Source: New Zealand Government
Hundreds of people are already employed working for nature as part of the Government’s COVID recovery plan, Minister of Conservation Eugenie Sage announced today while visiting workers on the ground on Canterbury’s Craigieburn Range today.
“I’m delighted that 340 people have already been employed on conservation projects so far as part of the Government’s investment in job redeployment for those affected by the COVID-19 downturn,” said Eugenie Sage.
“The jobs involve a range of conservation work including improving walking tracks, fencing, trapping predators to look after birds and bush, and removing wilding pines.
In March, the Ministers’ for Economic Development, Employment, Forestry and Regional Economic Development announced $100 million to provide employment opportunities for workers in the hardest hit regions.
“As part of this package, the Department of Conservation received $3.9 million to deliver job opportunities doing conservation work. This work will ramp up as the funding and projects come online for the $1.1 billion for nature based jobs announced in Budget 2020.
“Since field work re-commenced at Alert Level 3 DOC has completed 18 projects that employed 110 people. There are currently 42 projects running with 230 people doing important conservation work.
“It is especially pleasing that DOC has been able to get these projects underway, given the challenges of recruitment and organisation during the COVID-19 lockdown.
The Department of Conservation has been allocated more than $500 million of the $1.1 billion nature based jobs package to deliver employment opportunities for 6,000 people over the next four years.
“DOC is working at speed to develop job opportunities to help workers displaced out of tourism hospitality and other severely impacted industries,” says Eugenie Sage
“The aim is to get projects online as quickly as possible. Some projects will commence soon after the new financial year in July 2020, while others will take more time to phase in.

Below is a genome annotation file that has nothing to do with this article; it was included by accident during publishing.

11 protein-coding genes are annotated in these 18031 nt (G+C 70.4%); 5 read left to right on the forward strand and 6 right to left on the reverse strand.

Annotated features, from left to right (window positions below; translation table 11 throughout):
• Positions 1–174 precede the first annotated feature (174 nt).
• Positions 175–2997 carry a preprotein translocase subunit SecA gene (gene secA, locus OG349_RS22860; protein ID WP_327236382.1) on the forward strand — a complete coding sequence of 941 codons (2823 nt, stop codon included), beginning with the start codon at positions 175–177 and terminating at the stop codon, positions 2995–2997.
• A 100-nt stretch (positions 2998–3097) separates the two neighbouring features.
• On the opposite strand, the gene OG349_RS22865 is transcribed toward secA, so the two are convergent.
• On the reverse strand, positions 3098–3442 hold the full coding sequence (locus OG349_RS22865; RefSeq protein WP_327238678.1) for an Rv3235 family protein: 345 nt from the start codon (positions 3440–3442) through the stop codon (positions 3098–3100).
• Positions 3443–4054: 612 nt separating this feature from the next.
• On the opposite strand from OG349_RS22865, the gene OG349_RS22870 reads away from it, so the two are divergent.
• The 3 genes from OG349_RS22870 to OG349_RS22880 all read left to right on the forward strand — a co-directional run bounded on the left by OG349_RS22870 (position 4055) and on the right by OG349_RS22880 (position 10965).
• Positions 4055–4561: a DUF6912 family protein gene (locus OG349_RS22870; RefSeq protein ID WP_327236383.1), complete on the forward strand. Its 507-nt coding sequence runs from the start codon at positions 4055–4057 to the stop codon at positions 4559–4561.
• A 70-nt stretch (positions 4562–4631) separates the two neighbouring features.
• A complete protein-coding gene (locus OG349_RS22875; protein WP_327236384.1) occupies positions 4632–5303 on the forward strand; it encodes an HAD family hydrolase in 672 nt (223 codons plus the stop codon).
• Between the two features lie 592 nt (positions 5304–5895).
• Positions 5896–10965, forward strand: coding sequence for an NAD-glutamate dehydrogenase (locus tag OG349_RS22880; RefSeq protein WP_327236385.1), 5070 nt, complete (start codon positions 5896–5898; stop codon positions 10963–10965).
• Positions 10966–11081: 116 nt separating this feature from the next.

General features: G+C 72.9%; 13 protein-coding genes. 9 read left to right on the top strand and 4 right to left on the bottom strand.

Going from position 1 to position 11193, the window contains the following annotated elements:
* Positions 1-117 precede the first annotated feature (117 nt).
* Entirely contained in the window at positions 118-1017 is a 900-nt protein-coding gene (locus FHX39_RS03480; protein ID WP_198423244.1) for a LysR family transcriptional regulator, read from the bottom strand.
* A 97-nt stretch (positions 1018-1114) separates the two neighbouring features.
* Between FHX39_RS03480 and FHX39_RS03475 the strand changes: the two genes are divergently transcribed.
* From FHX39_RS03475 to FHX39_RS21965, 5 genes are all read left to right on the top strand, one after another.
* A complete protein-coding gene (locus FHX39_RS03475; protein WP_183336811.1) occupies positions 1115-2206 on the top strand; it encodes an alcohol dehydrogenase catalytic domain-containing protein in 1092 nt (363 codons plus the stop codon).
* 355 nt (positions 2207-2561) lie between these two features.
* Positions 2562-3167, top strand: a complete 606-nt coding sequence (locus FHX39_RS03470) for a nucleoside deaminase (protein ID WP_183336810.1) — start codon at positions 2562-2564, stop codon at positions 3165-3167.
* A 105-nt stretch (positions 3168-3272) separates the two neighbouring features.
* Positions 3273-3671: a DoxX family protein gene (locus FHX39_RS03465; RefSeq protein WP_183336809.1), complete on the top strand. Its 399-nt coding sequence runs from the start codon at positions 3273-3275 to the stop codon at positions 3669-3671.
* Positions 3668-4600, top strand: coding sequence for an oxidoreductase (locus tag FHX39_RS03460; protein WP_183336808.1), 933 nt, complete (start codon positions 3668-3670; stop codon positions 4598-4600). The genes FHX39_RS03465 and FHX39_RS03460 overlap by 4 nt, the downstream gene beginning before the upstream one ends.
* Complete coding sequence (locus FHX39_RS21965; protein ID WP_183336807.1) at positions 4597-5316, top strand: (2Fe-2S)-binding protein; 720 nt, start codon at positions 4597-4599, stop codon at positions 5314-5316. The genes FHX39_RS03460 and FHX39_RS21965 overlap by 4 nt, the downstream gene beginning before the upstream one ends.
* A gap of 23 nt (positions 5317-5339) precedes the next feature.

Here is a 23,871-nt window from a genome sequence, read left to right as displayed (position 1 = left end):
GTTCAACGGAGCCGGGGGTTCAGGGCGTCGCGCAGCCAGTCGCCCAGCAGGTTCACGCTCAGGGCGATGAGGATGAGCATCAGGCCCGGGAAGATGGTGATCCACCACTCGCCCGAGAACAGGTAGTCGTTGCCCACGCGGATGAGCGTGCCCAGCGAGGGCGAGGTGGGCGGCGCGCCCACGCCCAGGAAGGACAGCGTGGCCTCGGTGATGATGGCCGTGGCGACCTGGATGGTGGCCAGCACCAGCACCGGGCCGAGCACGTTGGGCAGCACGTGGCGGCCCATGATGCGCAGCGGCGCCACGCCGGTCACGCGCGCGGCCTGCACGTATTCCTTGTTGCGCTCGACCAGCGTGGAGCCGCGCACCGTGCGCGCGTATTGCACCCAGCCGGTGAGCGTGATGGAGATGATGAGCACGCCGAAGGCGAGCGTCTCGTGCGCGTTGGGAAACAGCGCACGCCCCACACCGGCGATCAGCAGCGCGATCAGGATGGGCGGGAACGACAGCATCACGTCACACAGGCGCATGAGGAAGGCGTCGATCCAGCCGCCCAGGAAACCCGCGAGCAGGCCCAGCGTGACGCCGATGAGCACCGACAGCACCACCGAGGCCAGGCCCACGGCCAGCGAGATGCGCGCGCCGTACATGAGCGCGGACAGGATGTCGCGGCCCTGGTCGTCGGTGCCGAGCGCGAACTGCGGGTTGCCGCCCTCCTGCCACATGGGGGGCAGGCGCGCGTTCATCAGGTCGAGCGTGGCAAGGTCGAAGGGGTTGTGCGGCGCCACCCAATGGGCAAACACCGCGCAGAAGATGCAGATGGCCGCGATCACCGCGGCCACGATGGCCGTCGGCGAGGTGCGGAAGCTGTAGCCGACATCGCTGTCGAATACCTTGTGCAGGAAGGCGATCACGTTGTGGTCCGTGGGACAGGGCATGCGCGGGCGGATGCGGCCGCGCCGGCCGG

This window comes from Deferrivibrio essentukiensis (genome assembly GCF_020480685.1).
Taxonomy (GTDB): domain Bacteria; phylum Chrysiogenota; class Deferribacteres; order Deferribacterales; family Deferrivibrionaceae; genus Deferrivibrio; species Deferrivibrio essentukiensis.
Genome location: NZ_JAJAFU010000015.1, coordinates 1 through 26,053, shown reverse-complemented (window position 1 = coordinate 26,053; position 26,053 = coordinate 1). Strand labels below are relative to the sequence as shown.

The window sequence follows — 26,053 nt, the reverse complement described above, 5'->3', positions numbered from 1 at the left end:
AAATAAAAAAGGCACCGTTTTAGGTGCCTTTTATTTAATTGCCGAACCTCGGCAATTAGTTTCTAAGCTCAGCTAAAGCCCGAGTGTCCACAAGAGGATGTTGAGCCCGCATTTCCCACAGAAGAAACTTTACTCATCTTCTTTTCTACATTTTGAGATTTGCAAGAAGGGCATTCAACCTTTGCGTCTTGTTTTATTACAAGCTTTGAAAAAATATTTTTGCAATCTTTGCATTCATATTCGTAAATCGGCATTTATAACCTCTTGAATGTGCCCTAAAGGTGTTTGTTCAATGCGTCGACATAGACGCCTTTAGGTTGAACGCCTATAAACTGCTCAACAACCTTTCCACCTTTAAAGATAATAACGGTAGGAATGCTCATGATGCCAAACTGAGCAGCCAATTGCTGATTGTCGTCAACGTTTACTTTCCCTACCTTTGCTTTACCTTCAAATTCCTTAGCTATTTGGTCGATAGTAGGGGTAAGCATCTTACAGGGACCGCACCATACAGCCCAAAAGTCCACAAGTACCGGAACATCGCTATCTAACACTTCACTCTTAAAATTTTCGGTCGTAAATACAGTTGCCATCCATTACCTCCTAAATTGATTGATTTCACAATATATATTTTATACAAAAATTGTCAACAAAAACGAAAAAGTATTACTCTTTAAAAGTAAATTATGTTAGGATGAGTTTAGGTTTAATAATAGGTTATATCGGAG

In North Canterbury, a large-scale wilding pine control operation is underway to stop the spread of these invasive species from taking a hold in the spectacular high country landscapes of the Waimakariri Basin that includes Craigieburn Forest Park and Korowai-Torlesse Tussocklands Park.
Eugenie Sage visited the project today to meet new contractors who lost their previous jobs in the tourism, hospitality, recreation and hunting sectors due to the impacts of COVID-19.
“Two ground crews are targeting wilding conifer seedlings with loppers, grubbers and hand saws. Helicopter companies affected by the downturn in international tourism have also been hired to carry out aerial control to dense stands of fully grown pines. This work is weather dependent.
“Wildling pines were spreading so quickly across public and private land they have been described as marching towards Christchurch. DOC surveyed the Torlesse Range at the start of the year and the invasive trees were dotted along the top of the range in key seed dispersal sites threatening to spread further east.
“At nearby Mt Bruce, another contractor is removing 30 ha of mature Douglas fir trees off a hillside. Trees are cut down by chainsaw and flown to nearby logging trucks by helicopter. Originally planted by the Forest Service in the 1960s for erosion control, the trees are a fire risk and their seeds threaten the regeneration of native plantings including beech forest, manuka shrublands and native tussock.
“This combined control will have a positive benefit for the many native species that are found in the wider area and rely on the natural habitat to thrive. It also protects the huge investment that has been put into wilding conifer control in the past four years of the national wilding conifer control programme, and the work before that from private landowners, trusts, regional councils and DOC.